Wednesday, March 27, 2019

Modiesque anti-climax

We are used to people taking credit for works done by others. Their tribe is larger than what one may normally expect. They generally belong to the rank and file of any social group. One won’t normally expect a leader of any worth to do that. All great leaders give due credit to what their followers do. They are generous with appreciation so that more work will get done without unnecessary hassles.  Credit-seeking is the business of the inefficient people. Those who cannot achieve anything great but want to appear great nevertheless take credit for the achievements of other people.

When a person who is occupying a very eminent position in any society creates a huge suspense and huger hype about his silly credit-taking, it becomes farcically hilarious. Just imagine the Prime Minister of a country like India which has a population equal to that of the entire Europe and North America put together creating a hype and suspense about an announcement he wants to make to the nation.

The social media went berserk with conjectures and predictions about what Narendra Modi’s announcement was going to be about today when he created the hype and suspense much before the announcement was made. People thought he was going to declare an Emergency. Or was it going to be another insane demonetisation (which is often and pithily abbreviated as DeMon – Demon)? Or a war with Pakistan or China? Or a proposal to evict all antinational people from India to various countries of perceived loyalty such as Pakistan and Rome or the Vatican?

Finally when the announcement came, it was a farcical anti-climax. Not because the achievement of the scientists who shot down a live satellite is a mean accomplishment but because the achievement did not deserve anything more than a front page three-column headline in the daily newspapers.

What was the Prime Minister trying to tell the nation anyway? That we have become a nation of satellite shooters? That we have entered the star wars club? That we are advanced warriors or sophisticated savages?

Well, if the announcement was about some way to shoot down poverty from the nation, it would have deserved all that hype. If it was about creation of jobs, implementation of Sbka Saath Sabka Vikas or something like that, the nation would applaud in appreciation. Couldn’t we concentrate more on shooting down mounting hatred, the rising prices, or the spreading corruption?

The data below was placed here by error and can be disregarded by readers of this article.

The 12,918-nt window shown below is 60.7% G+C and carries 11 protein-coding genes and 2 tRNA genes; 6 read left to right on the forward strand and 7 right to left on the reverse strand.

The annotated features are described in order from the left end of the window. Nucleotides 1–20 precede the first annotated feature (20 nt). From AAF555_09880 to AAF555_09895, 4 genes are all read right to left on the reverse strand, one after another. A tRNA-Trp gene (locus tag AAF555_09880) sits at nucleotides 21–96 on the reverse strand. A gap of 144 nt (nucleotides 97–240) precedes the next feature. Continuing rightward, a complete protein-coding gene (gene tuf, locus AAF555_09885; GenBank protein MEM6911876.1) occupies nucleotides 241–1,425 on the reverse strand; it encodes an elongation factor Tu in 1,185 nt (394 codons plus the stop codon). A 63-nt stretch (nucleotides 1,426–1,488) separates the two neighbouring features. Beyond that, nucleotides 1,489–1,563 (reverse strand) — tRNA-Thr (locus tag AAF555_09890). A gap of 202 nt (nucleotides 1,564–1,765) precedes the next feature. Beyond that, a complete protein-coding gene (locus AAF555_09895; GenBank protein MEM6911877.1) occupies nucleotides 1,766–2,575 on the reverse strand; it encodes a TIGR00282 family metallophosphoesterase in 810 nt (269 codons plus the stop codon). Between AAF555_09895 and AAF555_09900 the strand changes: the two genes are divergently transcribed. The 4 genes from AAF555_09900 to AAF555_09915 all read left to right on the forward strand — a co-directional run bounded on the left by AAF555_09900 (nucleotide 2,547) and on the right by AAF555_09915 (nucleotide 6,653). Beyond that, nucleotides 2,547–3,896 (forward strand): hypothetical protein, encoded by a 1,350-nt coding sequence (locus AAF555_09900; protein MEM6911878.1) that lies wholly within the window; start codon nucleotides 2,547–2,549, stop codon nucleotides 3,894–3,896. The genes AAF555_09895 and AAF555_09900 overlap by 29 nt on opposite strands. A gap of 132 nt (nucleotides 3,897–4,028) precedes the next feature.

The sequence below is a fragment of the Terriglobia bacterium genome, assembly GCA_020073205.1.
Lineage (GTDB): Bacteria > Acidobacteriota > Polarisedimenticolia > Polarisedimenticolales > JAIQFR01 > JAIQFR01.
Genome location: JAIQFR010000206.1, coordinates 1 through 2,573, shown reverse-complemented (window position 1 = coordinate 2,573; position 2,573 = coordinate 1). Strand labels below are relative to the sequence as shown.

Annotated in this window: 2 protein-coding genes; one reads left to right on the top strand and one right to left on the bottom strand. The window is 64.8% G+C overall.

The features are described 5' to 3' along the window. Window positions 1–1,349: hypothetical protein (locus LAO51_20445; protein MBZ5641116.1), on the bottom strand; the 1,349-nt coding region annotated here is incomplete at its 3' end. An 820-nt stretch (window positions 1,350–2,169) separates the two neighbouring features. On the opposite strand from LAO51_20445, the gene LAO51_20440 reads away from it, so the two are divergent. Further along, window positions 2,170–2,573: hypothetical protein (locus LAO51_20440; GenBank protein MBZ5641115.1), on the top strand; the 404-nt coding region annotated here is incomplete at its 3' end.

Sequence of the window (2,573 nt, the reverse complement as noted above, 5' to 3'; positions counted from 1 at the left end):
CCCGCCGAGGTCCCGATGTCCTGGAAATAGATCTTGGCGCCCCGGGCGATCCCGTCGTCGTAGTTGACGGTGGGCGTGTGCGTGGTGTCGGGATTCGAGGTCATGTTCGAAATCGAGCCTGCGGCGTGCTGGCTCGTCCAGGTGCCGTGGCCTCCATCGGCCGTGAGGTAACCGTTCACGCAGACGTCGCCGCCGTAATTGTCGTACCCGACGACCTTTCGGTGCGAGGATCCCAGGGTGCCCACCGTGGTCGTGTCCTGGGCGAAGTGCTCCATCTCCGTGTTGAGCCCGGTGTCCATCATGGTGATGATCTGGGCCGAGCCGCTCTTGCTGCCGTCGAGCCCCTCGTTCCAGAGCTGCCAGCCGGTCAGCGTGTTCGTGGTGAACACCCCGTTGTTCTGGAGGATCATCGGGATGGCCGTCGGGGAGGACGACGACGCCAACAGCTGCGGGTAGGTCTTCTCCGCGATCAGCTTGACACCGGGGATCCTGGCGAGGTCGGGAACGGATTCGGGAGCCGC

“In the journey of every nation there are moments that bring utmost pride and have a historic impact on generations to come,” said Modi in his historic announcement. Indeed there are. But he does not know what they are. What a pathetic leader he is! Worse still, how stupid to grab the credit for something that others have been working on for a decade or so?

Ah, we get the anti-climaxes  we deserve!

 P.S. I didn't want to write political posts until the elections were over. But this anticlimax was just irrrresistible. :)

Monday, March 25, 2019


I have never been a parent. But having been a teacher for more than three decades, I have had ample opportunities to interact with young students and their parents. One of the things I can say confidently is that by observing a student, I can make certain predictions about his or her parents which turn out to be pretty accurate when I personally meet the parents.

Children are what they are largely because their parents have made them that. The personality of every child is moulded in the first few years of its life and parents do that shaping. Teachers, the society and other entities add quite much to that personality, no doubt. But what these latter entities do is only to add certain dimensions to the edifice already constructed by the parents. In other words, parents play a very important role in the formation of a child’s personality.

I’m fully convinced now, having observed hundreds if not thousands of young students and their parents, that the first thing every child should get is an abundance of parental love. What gives the most fundamental feeling of security to a child is the affection it receives from its parents. Without that feeling of security, the child grows up with what psychologist Erik Erikson calls ‘fundamental mistrust’. I have observed that youngsters who exude self-confidence and cheerful spontaneity enjoy beautiful relationships with their parents. The parents are their best friends, so to say. 

If parents can be the best friends of their children, nothing more need be said. Everything else will fall in place quite naturally once such a relationship exists between parents and children.

I know this is not very easy. But I have seen parents and children who enjoy that sort of relationships which means it is possible. I have also observed that such children grow up into mature adulthood without much difficulty. They develop a healthy sense of autonomy, take initiatives without hesitation, work hard where that is required, have a clear self-image and worldview, and establish good relationships with others.